- US companies, like Thermo Fisher Scientific, have established local subsidiaries in China that directly provide goods and services to Chinese public security clients.
- Chinese companies’ acquisitions of US companies, such as Chongqing General Aviation Industry Group’s acquisition of Enstrom Helicopter Corporation, have aided the growth of China’s domestic industries and facilitated sales of US products to public security end users.
- Cross-border flows of talent likely function as a pathway for transfers of knowledge and technology to public security entities in China like the MPS Third Research Institute.
- The Hainan Province Public Security Department almost certainly uses network and communications hardware from IBM, H3C, Cisco, Comtech, and Motorola in numerous information systems, which may facilitate police intelligence, support the Golden Shield Project, carry out mass surveillance, and enable the command and control of public security forces, among other uses.
- Public security entities in the Xinjiang Uyghur Autonomous Region appear to have purchased at least 481 hard disk drives from Seagate and Western Digital in early-to-mid 2022, including surveillance-specialized drives and drives acquired alongside equipment from China’s leading surveillance providers. Other entities in Xinjiang, such as prisons belonging to the paramilitary Xinjiang Production and Construction Corps, have also recently carried out surveillance-oriented purchases of Seagate or Western Digital hard disk drives.
China’s Public Security System
This section surveys the organization of China's public security system, highlights the forms of state violence that Chinese public security entities carry out, examines the intelligence and counterintelligence activities of public security entities, and discusses how the US has pursued export control measures in response to the state violence carried out by Chinese public security entities.
Organization of the Public Security System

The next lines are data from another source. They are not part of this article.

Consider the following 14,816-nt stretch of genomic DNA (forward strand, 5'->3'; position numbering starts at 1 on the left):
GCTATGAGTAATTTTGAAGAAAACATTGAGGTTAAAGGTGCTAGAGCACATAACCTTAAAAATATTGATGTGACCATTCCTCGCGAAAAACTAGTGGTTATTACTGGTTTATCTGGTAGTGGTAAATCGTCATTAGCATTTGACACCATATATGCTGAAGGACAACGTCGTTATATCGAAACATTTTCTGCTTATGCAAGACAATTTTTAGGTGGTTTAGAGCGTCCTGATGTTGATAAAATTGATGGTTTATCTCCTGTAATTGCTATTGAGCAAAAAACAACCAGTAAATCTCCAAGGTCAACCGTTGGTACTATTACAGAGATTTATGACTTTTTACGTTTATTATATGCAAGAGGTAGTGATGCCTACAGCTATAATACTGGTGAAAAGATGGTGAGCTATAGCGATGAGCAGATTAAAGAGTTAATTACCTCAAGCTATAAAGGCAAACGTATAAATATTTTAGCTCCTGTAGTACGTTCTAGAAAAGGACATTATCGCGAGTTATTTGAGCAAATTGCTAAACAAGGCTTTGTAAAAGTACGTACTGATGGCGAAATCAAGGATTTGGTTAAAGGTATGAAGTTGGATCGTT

The MPS is a central ministry under China's State Council. It is responsible for leading and commanding public security work in China, which explicitly includes protecting the political security of the CCP. Public security work includes predicting, stopping, and investigating criminal activity, defending against and striking at terrorist activity, maintaining social law and order, managing hukou, resident identity card, citizenship, immigration and emigration, foreigner residency, and tourist affairs, and supervising security control work for public information networks. As part of this work, the MPS is also responsible for significant portions of China’s ever-expanding mass surveillance system. Though the PRC Ministry of State Security (MSS) has absorbed much of the MPS’ original foreign intelligence and counterintelligence responsibilities, the MPS still engages in some counterintelligence-oriented activities and continues to perform operations on foreign soil, such as clandestine operations targeting overseas dissidents, ethnic minority groups, religious organizations, and fugitives.
Figure 1: The MPS’ headquarters at No. 14 Chang’an Road in Beijing (Source: Baidu Maps)
The MPS oversees various bureaus, research institutes, universities, and other such organizations, covering a wide range of responsibilities. For a list of such bureau-level units directly subordinate to the MPS, see Appendix A. Under the MPS, provincial and autonomous region governments have public security departments (公安厅), city and country governments have public security bureaus (公安局), and lower levels of administration have institutions like public security sub-bureaus (安分局) and police stations (公安派出所). Local public security entities are relatively autonomous but still answer to the MPS. The MPS and local public security entities are responsible for China’s detention center (看守所) system, which is distinct from the Ministry of Justice’s (MOJ) prison (监狱) system.